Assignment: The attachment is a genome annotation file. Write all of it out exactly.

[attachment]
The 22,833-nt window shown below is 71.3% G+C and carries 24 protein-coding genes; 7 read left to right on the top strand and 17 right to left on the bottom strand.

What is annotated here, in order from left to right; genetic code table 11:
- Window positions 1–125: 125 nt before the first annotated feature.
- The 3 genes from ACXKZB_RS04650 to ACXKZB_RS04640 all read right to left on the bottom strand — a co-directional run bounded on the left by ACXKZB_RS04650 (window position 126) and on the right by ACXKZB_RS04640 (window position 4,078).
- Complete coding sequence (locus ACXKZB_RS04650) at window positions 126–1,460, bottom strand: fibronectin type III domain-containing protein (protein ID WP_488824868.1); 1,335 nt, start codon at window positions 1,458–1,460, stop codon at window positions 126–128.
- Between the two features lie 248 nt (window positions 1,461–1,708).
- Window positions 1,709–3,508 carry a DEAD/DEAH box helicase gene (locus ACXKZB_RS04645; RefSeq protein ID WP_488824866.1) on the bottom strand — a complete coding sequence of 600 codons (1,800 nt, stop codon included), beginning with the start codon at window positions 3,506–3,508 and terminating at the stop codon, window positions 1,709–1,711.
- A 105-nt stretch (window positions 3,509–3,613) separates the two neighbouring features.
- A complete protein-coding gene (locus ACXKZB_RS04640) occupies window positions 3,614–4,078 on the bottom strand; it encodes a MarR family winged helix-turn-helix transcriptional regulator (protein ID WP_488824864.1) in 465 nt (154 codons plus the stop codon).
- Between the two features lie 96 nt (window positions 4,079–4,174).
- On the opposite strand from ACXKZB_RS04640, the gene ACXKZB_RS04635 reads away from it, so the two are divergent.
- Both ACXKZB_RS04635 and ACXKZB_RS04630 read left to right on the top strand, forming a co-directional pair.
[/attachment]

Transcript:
The 22,833-nt window shown below is 71.3% G+C and carries 24 protein-coding genes; 7 read left to right on the top strand and 17 right to left on the bottom strand.

What is annotated here, in order from left to right; genetic code table 11:
- Window positions 1–125: 125 nt before the first annotated feature.
- The 3 genes from ACXKZB_RS04650 to ACXKZB_RS04640 all read right to left on the bottom strand — a co-directional run bounded on the left by ACXKZB_RS04650 (window position 126) and on the right by ACXKZB_RS04640 (window position 4,078).
- Complete coding sequence (locus ACXKZB_RS04650) at window positions 126–1,460, bottom strand: fibronectin type III domain-containing protein (protein ID WP_488824868.1); 1,335 nt, start codon at window positions 1,458–1,460, stop codon at window positions 126–128.
- Between the two features lie 248 nt (window positions 1,461–1,708).
- Window positions 1,709–3,508 carry a DEAD/DEAH box helicase gene (locus ACXKZB_RS04645; RefSeq protein ID WP_488824866.1) on the bottom strand — a complete coding sequence of 600 codons (1,800 nt, stop codon included), beginning with the start codon at window positions 3,506–3,508 and terminating at the stop codon, window positions 1,709–1,711.
- A 105-nt stretch (window positions 3,509–3,613) separates the two neighbouring features.
- A complete protein-coding gene (locus ACXKZB_RS04640) occupies window positions 3,614–4,078 on the bottom strand; it encodes a MarR family winged helix-turn-helix transcriptional regulator (protein ID WP_488824864.1) in 465 nt (154 codons plus the stop codon).
- Between the two features lie 96 nt (window positions 4,079–4,174).
- On the opposite strand from ACXKZB_RS04640, the gene ACXKZB_RS04635 reads away from it, so the two are divergent.
- Both ACXKZB_RS04635 and ACXKZB_RS04630 read left to right on the top strand, forming a co-directional pair.